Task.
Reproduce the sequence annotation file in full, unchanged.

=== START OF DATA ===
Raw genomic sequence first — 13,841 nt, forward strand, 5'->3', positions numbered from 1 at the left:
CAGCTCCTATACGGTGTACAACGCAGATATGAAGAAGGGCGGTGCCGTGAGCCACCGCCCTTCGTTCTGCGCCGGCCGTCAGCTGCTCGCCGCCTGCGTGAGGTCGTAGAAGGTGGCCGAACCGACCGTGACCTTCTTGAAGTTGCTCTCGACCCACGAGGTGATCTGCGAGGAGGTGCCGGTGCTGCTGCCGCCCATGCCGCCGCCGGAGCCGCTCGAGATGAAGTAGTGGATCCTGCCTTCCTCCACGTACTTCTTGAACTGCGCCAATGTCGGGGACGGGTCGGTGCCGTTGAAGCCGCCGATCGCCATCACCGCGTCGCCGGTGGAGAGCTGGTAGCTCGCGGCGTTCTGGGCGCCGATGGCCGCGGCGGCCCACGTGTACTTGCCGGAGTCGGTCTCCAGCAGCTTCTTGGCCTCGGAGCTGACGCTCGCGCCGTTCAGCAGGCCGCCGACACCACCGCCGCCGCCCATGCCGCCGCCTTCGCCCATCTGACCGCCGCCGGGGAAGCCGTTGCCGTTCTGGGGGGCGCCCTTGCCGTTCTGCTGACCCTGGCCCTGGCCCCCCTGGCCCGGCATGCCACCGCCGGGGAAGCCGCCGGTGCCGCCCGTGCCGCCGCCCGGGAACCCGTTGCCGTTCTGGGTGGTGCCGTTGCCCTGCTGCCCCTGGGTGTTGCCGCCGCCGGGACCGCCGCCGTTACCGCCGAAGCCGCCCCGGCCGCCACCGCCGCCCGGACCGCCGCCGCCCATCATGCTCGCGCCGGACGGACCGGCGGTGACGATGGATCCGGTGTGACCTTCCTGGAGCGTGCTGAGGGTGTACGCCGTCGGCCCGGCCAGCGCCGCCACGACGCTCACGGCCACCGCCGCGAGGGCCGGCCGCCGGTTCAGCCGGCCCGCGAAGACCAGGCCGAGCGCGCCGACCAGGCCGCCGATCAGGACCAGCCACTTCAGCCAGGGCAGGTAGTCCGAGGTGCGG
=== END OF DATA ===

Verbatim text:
Raw genomic sequence first — 13,841 nt, forward strand, 5'->3', positions numbered from 1 at the left:
CAGCTCCTATACGGTGTACAACGCAGATATGAAGAAGGGCGGTGCCGTGAGCCACCGCCCTTCGTTCTGCGCCGGCCGTCAGCTGCTCGCCGCCTGCGTGAGGTCGTAGAAGGTGGCCGAACCGACCGTGACCTTCTTGAAGTTGCTCTCGACCCACGAGGTGATCTGCGAGGAGGTGCCGGTGCTGCTGCCGCCCATGCCGCCGCCGGAGCCGCTCGAGATGAAGTAGTGGATCCTGCCTTCCTCCACGTACTTCTTGAACTGCGCCAATGTCGGGGACGGGTCGGTGCCGTTGAAGCCGCCGATCGCCATCACCGCGTCGCCGGTGGAGAGCTGGTAGCTCGCGGCGTTCTGGGCGCCGATGGCCGCGGCGGCCCACGTGTACTTGCCGGAGTCGGTCTCCAGCAGCTTCTTGGCCTCGGAGCTGACGCTCGCGCCGTTCAGCAGGCCGCCGACACCACCGCCGCCGCCCATGCCGCCGCCTTCGCCCATCTGACCGCCGCCGGGGAAGCCGTTGCCGTTCTGGGGGGCGCCCTTGCCGTTCTGCTGACCCTGGCCCTGGCCCCCCTGGCCCGGCATGCCACCGCCGGGGAAGCCGCCGGTGCCGCCCGTGCCGCCGCCCGGGAACCCGTTGCCGTTCTGGGTGGTGCCGTTGCCCTGCTGCCCCTGGGTGTTGCCGCCGCCGGGACCGCCGCCGTTACCGCCGAAGCCGCCCCGGCCGCCACCGCCGCCCGGACCGCCGCCGCCCATCATGCTCGCGCCGGACGGACCGGCGGTGACGATGGATCCGGTGTGACCTTCCTGGAGCGTGCTGAGGGTGTACGCCGTCGGCCCGGCCAGCGCCGCCACGACGCTCACGGCCACCGCCGCGAGGGCCGGCCGCCGGTTCAGCCGGCCCGCGAAGACCAGGCCGAGCGCGCCGACCAGGCCGCCGATCAGGACCAGCCACTTCAGCCAGGGCAGGTAGTCCGAGGTGCGG